As a teenager, he worked for a funeral home maker in his city, and became an almost self-taught sculptor. He has lived in Rome since 1943, and becomes the holder of the chair of sculpture at the Academy of Fine Arts in Naples.
In its synthetic language and subtly allusive the female figure – in particular the nude – plays a very important part. References to the volumetric synthesis of Etruscan art merge with those of the Italian fifteenth century sculpture (Laurana in particular), grafting naturally into a rigorous compositional discipline and refined formal elegance, both in subjects of vigorous realism and in surreal subjects and fairytale.
Surfaces are very sensitive to atmospheric and luministic values: they are particularly significant in this regard the drawings, with clear volumes, structured thanks to a few decisive and essential signs.
An attentive portrait painter, his favorite theme is female heads. Academician of San Luca and member of the Belgian Royal Academy, he received, among others, the Saint-Vincent Prize for sculpture (1948), the Parliament Prize at the VI Roman Quadrennial (1952), the Antonio Feltrinelli Award for graphics from the National Academy of the Lincei (1993).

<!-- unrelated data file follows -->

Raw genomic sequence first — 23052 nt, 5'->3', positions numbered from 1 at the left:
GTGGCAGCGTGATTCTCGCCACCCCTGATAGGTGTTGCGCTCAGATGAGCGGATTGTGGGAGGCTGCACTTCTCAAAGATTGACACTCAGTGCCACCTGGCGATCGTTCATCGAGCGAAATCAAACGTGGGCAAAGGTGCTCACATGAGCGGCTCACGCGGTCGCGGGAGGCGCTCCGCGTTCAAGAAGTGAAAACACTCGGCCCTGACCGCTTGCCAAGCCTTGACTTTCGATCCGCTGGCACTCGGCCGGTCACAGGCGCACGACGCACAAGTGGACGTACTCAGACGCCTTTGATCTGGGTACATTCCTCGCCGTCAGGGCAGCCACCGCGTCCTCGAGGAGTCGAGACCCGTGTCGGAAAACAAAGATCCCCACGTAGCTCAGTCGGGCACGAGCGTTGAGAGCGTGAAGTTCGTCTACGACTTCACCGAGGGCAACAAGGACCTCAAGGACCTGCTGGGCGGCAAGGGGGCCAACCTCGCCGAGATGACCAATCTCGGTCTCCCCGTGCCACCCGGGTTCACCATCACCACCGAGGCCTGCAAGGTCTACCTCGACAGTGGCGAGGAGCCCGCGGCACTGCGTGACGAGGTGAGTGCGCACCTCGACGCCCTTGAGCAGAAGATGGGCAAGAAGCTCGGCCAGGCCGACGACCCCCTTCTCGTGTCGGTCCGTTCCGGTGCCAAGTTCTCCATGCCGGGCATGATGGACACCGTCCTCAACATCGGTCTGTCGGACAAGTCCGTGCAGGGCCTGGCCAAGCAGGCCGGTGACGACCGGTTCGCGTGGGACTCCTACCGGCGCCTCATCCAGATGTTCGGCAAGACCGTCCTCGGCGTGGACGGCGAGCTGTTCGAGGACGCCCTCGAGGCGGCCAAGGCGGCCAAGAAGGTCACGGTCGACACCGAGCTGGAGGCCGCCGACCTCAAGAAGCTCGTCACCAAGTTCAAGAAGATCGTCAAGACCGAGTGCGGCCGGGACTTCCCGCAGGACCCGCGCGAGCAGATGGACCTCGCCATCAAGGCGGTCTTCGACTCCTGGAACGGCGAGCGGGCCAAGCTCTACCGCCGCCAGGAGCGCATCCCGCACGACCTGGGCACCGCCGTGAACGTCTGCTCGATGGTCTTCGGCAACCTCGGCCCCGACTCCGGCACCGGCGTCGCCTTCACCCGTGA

There are three museums named after him, in Sabaudia (1984), in Orvieto (1991) and in Catania (1994, dedicated in particular to graphics), and permanent exhibition spaces for his works at the Hakone open-air museum in Japan and at the ‘Hermitage of St. Petersburg.
Also a writer and poet, he published, among other things, Appunti di una vita (1980); and The doors of the Cathedral of Orvieto (1994).
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